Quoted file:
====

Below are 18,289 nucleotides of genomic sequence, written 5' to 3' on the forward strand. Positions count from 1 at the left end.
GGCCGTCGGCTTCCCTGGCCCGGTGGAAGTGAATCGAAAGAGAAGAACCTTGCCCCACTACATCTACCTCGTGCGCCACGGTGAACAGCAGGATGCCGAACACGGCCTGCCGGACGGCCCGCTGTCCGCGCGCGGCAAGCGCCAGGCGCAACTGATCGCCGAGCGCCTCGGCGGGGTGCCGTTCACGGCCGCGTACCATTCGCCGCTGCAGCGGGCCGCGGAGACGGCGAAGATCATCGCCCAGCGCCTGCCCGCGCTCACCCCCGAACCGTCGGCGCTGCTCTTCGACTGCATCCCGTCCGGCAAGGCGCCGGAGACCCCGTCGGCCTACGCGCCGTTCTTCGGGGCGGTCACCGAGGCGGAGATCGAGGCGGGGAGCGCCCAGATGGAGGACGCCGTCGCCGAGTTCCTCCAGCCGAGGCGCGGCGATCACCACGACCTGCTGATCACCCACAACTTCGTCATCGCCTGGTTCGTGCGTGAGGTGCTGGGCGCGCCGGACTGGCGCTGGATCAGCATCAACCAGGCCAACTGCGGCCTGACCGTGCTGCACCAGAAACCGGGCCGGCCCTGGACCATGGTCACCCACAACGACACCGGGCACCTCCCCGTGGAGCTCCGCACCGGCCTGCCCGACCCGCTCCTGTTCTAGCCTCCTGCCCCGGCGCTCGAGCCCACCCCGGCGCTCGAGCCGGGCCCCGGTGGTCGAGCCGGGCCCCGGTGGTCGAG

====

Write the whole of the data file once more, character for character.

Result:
Below are 18,289 nucleotides of genomic sequence, written 5' to 3' on the forward strand. Positions count from 1 at the left end.
GGCCGTCGGCTTCCCTGGCCCGGTGGAAGTGAATCGAAAGAGAAGAACCTTGCCCCACTACATCTACCTCGTGCGCCACGGTGAACAGCAGGATGCCGAACACGGCCTGCCGGACGGCCCGCTGTCCGCGCGCGGCAAGCGCCAGGCGCAACTGATCGCCGAGCGCCTCGGCGGGGTGCCGTTCACGGCCGCGTACCATTCGCCGCTGCAGCGGGCCGCGGAGACGGCGAAGATCATCGCCCAGCGCCTGCCCGCGCTCACCCCCGAACCGTCGGCGCTGCTCTTCGACTGCATCCCGTCCGGCAAGGCGCCGGAGACCCCGTCGGCCTACGCGCCGTTCTTCGGGGCGGTCACCGAGGCGGAGATCGAGGCGGGGAGCGCCCAGATGGAGGACGCCGTCGCCGAGTTCCTCCAGCCGAGGCGCGGCGATCACCACGACCTGCTGATCACCCACAACTTCGTCATCGCCTGGTTCGTGCGTGAGGTGCTGGGCGCGCCGGACTGGCGCTGGATCAGCATCAACCAGGCCAACTGCGGCCTGACCGTGCTGCACCAGAAACCGGGCCGGCCCTGGACCATGGTCACCCACAACGACACCGGGCACCTCCCCGTGGAGCTCCGCACCGGCCTGCCCGACCCGCTCCTGTTCTAGCCTCCTGCCCCGGCGCTCGAGCCCACCCCGGCGCTCGAGCCGGGCCCCGGTGGTCGAGCCGGGCCCCGGTGGTCGAG